Intro: Common Emitter Amplifier
A Common Emitter Amplifier is a remarkably simple, but also very useful, type of transistor circuit. The core purpose of this type of circuit is the ability to amplify a voltage applied to the base of a capacitor. This amplification has many useful applications, particularly in acoustics, wherein a relatively weak AC electrical signal can be amplified before being converted to audio, so that the resulting sound is easier to hear.
This instructable will show you the basics of setting up this circuit, so let’s get started.
1. DC Voltage source. I used one that output a constant 15 Volts.
2. An AC function generator capable of producing a sine wave of 0.5 V amplitude. I used a BK Precision 4011A 5mHz model.
3. A capacitor to filter out high-frequency outputs (including the DC part of the function generator’s output). I used one with a Farad value of 100 nF.
4. 4 Resistors. I used ones of 5.6 kΩ, 56 kΩ, 6.8 kΩ, and 680 Ω.
5. A transistor. I used a Q1 2N3904 model.
6. Wires to attach everything.
7. Breadboards to hold the wires and other items in place without the need to solder anything.
8. An oscilloscope capable of reading and displaying your circuits output voltage sine wave.
Step 1: Voltage Divider
The first step in building this circuit is simply creating a voltage divider to supply a set voltage to the base of your transistor. The steps for this are simple enough. Simply wire your 15 V DC voltage source in series with two resistors. Wiring the negative end of your voltage source and the end of your second resistor to ground completes the circuit. The above picture also shows a small wire coming off from between the two resistors that will attach to the base of your transistor in the next step.
This voltage divider applies a voltage of
[ 15V * (5.6 kΩ / 5.6 kΩ + 56 kΩ) = 1.36 V]
to the base of the transistor.
Step 2: Adding and Powering the Transistor
The above picture is pretty self-explanatory, but at this point, we want to attach the wire coming off from between our two resistors from earlier to the base of our transistor. We then attach a grounded 680 Ω resistor to the collector of the transistor. We note here that the voltage at the base undergoes a drop of 0.6 V before becoming the voltage at the collector, so our 1.36 V becomes 0.76 V. This 0.76 V then drops across our 680 Ω resistor, creating a current of about 1.1 mA.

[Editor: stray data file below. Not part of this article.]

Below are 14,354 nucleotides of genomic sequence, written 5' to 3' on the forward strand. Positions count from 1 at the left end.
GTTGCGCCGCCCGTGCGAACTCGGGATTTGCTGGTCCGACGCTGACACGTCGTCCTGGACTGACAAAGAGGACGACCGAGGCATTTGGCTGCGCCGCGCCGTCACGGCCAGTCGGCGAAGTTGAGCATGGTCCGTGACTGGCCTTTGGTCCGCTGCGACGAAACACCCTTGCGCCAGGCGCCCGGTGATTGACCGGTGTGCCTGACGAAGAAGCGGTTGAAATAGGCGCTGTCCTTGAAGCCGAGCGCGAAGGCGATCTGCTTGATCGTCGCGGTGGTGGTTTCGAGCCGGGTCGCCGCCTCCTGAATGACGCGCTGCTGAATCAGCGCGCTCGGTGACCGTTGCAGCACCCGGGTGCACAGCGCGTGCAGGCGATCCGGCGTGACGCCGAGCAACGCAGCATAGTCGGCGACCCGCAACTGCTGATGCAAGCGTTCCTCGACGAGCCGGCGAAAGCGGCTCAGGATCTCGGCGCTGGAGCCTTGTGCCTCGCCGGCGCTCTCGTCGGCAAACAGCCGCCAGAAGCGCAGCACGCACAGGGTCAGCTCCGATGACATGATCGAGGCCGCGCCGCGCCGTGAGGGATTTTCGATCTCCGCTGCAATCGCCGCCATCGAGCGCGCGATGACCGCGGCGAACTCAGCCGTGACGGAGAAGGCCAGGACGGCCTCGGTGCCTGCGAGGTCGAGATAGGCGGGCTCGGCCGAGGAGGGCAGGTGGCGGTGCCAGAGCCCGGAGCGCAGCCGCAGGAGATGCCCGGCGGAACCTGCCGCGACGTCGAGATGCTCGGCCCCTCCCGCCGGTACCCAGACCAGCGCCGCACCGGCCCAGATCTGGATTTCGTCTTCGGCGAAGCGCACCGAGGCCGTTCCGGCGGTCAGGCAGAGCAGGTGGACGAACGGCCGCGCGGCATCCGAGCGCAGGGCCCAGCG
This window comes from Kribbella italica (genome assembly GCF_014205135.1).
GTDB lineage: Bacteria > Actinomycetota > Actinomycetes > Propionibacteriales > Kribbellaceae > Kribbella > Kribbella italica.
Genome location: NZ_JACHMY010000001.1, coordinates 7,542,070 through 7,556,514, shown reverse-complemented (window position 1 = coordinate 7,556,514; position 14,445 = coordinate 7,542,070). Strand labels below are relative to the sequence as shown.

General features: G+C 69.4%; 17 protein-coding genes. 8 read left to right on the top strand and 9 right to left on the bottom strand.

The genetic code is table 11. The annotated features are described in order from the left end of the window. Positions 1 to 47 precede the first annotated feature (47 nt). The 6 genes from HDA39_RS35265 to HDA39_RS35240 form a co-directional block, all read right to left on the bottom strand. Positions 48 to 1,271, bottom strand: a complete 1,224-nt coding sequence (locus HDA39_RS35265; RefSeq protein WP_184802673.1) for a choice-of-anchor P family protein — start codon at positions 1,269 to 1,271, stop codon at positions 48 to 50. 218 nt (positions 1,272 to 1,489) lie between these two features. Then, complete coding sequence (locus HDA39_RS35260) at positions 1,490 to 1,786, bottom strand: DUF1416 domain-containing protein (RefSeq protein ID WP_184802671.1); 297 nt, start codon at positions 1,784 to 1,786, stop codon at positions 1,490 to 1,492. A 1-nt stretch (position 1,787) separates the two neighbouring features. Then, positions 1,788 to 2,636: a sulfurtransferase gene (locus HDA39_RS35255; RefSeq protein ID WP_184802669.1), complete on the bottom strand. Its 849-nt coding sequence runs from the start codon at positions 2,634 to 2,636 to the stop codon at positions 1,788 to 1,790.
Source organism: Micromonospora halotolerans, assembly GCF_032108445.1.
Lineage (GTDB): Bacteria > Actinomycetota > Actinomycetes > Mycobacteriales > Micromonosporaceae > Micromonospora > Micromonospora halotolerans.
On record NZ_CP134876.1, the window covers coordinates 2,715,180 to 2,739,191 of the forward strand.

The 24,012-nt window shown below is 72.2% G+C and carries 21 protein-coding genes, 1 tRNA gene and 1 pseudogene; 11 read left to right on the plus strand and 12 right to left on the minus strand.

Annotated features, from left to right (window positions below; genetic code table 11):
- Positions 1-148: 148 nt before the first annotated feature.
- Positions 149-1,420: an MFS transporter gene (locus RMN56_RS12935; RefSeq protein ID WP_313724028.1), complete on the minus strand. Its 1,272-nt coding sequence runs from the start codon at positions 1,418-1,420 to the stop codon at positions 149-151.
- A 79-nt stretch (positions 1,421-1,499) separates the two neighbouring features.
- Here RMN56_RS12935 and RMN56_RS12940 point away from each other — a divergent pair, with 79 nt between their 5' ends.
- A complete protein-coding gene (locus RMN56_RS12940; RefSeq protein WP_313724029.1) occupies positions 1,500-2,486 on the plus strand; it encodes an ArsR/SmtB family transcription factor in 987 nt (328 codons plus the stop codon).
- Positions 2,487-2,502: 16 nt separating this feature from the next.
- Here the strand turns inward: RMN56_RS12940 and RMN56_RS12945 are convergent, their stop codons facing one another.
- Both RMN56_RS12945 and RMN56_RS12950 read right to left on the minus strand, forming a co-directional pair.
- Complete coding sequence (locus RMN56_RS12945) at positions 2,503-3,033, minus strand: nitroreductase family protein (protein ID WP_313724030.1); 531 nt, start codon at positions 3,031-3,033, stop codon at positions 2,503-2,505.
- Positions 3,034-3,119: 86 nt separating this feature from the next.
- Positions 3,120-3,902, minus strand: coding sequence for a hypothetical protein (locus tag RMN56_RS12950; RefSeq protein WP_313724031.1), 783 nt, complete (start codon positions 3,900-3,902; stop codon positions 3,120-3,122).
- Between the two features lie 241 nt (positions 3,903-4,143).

It is important to note here that because we’re using a transistor, it can be assumed that ALL the current coming off the emitter (1.1 mA) is produced by the collector. Thus, if we wire a 6.8 kΩ resistor between the 15 V power supply and the collector, we will see ~1.1 mA of current running through that resistor. This makes from a voltage drop of 7.6 V across that resistor, which subtracted form our original 15 V is 7.4 V. This value of DC voltage portion of output voltage allows for the maximum room for the AC portion to fit into.
Please note also that our choice of resistors here is what creates the value of “Gain” that our AC voltage will undergo. Simply put, the Gain will be equal to the value of the top resistor over that of the bottom resistor. In this case, Gain = 6.8 kΩ / 680 Ω = 10.
Step 3: Adding Our AC Voltage and Reading the Output:
At this point we will finally attach the AC voltage source which we want to amplify. To do this, simply wire your (grounded) AC source (I used a function generator giving a sine wave of amplitude 0.5 V) and your capacitor to a point in between the two resistors which make up the voltage divider portion of this circuit. Then, wire a probe from your oscilloscope to the collector of your transistor. This probe will measure the output voltage and will plot it on your oscilloscope. If you know your oscilloscopes well enough, you should also be able to wire a second channel just after your capacitor, thus allowing you to plot the input AC voltage alongside your output AC voltage. Doing this, and with a voltage gain of 10, you should see a reading on your oscilloscope that looks somewhat like in this slide's second picture.
As can be seen, the amplitude of the output voltage is 10X higher than the input, although the output also seems to have negative amplitudes wherever the input has positive, and vice-versa. Fortunately, this happens by design with this circuit, so it is not a sign of something wrong! For things that might go wrong, however, we turn to our final step: troubleshooting!
Step 4: Troubleshooting!
A few problems might occur in the making of this circuit. Most of them have to do with the wiring itself, so make sure that all of your connections have been made properly and all your resistors are in the right place! If the circuit you’ve built does not match the diagrams given, it will not work right.
Another problem might occur if the spikes of your AC output voltage exceed 15 V or drop below 0 V, as this particular circuit is not designed to handle spikes of this magnitude. Generally, you should be keeping the amplitude of your AC output below 7.5 V. With a AC input of 0.5 V amplitude and gain of 10, however, this shouldn’t be a problem.
Another problem that might occur is clipping, which occurs when the voltage bing applied to the base is higher than the output voltage. Due to the nature of an amplifier making the output voltage much higher than the base voltage however, this shouldn’t occur except at very low values of gain, and certainly not at a gain of 10. So unless you’re attempting to achieve a gain significantly less than 10, you shouldn’t see any clipping.
And that should do it! Enjoy playing with your new common emitter amplifier, and thanks for reading!